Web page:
Drag that slider! This is an animation I created in After Effects using Shape layers. I exported it using Bodymovin, added in an SVG slider created using GreenSock's Draggable - the slider controls the playback speed using the Bodymovi API.
For years now I have been wanting to do more character animation and central to the kinds of characters I have in mind is the walk cycle.
And when I say I have been wanting to do more character animation, what I mean is I have been trying to do more character animation for years and whenever I have set aside time for it I never achieved the results I wanted.
Walk cycles are hard. Really hard.
We as walking creatures instinctively know if something doesn't look like it's moving naturally whether it's walking or slithering - many's the movie that has become an object of ridicule because the movement of the aliens or the characters has fallen woefully short of the mark (usually these films have terrible acting and wooden dialogue too but that's beside the point).
This combines GreenSock and Bodymovin but it's not interactive. I am fully aware that it looks more like a galloping baked bean and if this was in a film I would want my money back.
However some recent developments have made the process of walk cycles and limb animation a little less frustrating. My background is in After Effects (AE) - I was creating video animations long before even Flash came along and so AE feels like a second home. Every so often I dip back into the wonderful world of AE; sometimes a project needs it and sometimes I just feel like a change from the GreenSock and SVG combo.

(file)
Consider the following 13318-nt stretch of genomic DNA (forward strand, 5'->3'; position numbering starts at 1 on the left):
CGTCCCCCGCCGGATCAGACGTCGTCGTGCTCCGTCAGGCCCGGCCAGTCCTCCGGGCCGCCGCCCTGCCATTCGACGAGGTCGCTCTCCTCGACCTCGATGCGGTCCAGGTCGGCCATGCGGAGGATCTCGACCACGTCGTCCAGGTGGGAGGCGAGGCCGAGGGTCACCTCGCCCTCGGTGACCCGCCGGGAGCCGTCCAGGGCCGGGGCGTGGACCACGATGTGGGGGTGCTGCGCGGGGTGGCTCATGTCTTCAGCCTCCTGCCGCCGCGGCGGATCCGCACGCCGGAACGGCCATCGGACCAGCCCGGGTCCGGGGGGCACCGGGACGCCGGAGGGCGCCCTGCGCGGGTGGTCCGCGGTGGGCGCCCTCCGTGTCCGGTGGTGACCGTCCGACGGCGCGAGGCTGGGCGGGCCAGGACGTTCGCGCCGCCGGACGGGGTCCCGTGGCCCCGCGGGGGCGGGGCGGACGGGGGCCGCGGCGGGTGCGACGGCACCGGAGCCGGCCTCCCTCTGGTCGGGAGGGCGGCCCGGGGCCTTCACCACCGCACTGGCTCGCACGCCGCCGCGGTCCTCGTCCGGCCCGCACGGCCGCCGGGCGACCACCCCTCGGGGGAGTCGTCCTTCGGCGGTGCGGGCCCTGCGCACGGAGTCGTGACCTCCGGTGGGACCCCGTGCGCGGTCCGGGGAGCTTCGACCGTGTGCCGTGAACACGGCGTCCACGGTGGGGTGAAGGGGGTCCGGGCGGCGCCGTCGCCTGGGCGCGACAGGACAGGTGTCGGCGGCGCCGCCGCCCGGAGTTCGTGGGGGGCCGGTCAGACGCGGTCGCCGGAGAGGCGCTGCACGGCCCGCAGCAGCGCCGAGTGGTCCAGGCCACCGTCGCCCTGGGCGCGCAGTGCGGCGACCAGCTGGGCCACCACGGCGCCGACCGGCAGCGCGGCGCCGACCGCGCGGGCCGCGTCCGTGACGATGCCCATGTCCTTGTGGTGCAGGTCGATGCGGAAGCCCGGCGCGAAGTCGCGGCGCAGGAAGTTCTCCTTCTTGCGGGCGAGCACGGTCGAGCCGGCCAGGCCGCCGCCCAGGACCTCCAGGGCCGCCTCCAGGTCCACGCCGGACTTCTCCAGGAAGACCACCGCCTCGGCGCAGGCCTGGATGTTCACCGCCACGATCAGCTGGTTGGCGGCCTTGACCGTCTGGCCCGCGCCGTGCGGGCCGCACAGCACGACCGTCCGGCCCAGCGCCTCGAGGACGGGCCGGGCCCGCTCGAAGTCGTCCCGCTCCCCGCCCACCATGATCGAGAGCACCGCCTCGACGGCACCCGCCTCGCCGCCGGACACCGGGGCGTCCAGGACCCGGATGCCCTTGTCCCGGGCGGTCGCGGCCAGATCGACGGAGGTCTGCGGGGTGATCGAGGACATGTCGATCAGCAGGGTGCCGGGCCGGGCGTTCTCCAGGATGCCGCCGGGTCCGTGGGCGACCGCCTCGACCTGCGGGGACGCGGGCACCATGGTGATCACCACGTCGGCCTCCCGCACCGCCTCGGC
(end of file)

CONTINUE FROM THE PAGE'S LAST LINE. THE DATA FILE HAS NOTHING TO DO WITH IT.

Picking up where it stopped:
During one of my prodigal returns to AE (which usually involves lots of Googling for tutorials) I noticed a new plugin called RubberHose from BattleAxe which states it's 'a quick way to remove a lot of the technical overhead from the animation process to allow you to really focus on character'.
TAKE MY MONEY!
...I whispered in caps to no-one in particular, purchased a copy and spent a happy afternoon making some fairly terrible animations (purely down to my own shortcomings). RubberHose removes some of the fiddly keyframing, rigging, inverse kinematics stuff that can get in the way of a stress-free project and it's pretty intuitive too. It's also great fun to play with and, with a little experimentation, has lots of application and uses beyond swinging limbs and pointy fingers.
Around that time an export plugin for AE called Bodymovin arrived on my radar. It piqued my interest in part because it exported AE stuff to SVG and as you may know I am a big fan of SVG and there were some very cool animations appearing, mostly courtesy of Hernan Torrisi (@airnan). It was in its infancy back then and the install procedure was pretty convoluted (in part due to Adobe's extension install issues) and I never actually managed to get the thing working in AE. I played around with some pens and tried to rebuild some and just didn't understand how it was working at all so I just sort of gave up.
RubberHose In Your Browser